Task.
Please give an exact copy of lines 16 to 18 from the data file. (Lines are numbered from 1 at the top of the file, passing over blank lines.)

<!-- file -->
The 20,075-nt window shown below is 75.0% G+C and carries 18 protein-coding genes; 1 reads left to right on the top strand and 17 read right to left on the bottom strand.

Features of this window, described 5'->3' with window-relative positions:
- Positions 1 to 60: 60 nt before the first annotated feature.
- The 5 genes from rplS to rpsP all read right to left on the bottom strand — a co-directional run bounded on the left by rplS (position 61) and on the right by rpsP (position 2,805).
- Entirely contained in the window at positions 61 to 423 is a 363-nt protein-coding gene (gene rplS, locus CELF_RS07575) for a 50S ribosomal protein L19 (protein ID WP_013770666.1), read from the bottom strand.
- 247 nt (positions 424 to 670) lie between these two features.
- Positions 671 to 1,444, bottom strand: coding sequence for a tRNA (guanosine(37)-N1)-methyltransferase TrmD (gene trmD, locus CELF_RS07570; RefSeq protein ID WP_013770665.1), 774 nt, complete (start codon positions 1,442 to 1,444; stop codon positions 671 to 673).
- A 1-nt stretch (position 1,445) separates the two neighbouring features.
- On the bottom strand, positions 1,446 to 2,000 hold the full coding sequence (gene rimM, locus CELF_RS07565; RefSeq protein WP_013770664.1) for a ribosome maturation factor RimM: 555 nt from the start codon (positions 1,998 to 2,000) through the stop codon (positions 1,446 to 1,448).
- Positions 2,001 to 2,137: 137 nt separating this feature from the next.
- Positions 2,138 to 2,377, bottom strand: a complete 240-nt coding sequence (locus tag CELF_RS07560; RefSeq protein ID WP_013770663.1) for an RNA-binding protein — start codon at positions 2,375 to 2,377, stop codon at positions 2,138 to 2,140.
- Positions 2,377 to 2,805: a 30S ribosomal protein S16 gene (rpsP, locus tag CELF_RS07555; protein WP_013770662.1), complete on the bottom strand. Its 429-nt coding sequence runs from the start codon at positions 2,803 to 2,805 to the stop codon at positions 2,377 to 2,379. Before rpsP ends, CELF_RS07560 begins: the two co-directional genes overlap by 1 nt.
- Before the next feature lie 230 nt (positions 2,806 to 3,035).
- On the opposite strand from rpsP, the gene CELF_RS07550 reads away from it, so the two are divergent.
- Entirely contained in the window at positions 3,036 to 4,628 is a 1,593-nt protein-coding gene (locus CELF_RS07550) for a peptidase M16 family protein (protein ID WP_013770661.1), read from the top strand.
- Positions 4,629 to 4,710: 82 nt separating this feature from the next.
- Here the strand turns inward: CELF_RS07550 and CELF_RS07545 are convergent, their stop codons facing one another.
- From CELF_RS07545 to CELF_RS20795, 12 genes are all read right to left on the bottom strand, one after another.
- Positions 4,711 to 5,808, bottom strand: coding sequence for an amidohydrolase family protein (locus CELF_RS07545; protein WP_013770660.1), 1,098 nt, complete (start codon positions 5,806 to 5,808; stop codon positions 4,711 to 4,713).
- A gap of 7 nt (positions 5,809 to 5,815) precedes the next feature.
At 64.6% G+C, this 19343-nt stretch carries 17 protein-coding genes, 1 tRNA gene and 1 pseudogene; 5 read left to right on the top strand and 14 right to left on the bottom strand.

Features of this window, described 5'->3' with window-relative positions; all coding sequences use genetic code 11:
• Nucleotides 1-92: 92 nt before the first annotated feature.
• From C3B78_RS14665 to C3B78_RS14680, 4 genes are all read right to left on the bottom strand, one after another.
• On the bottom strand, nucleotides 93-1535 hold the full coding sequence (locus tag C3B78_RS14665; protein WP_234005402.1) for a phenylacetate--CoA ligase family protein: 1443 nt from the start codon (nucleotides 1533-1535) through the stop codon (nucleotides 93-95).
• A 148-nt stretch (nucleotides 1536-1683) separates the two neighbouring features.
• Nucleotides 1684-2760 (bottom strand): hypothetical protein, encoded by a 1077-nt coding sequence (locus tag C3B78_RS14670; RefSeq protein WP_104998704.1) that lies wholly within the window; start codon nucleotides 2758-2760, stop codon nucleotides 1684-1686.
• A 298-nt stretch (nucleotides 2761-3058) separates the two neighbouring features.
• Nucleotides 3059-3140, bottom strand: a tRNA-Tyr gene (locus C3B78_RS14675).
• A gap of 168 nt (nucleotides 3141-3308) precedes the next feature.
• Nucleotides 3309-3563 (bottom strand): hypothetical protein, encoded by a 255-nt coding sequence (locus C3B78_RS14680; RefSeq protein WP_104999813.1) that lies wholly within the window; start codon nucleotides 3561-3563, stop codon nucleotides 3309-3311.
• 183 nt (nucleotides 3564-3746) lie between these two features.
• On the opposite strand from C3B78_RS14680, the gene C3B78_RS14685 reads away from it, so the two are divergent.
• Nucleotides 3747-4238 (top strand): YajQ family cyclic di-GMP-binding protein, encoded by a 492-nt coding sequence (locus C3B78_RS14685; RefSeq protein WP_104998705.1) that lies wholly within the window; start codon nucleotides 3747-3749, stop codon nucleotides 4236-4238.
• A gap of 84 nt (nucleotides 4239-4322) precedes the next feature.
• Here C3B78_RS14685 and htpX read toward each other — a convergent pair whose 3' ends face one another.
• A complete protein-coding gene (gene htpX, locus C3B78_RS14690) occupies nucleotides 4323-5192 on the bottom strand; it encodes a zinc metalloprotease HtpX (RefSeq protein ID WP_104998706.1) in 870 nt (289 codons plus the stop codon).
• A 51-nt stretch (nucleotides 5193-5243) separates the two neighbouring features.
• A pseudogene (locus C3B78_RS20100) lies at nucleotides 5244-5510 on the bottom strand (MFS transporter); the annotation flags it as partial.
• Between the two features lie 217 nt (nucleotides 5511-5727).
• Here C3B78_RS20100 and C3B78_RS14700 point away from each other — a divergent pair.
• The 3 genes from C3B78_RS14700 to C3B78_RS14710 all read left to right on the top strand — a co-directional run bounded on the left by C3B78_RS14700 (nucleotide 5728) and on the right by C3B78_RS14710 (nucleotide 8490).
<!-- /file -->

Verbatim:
- Positions 4,629 to 4,710: 82 nt separating this feature from the next.
- Here the strand turns inward: CELF_RS07550 and CELF_RS07545 are convergent, their stop codons facing one another.
- From CELF_RS07545 to CELF_RS20795, 12 genes are all read right to left on the bottom strand, one after another.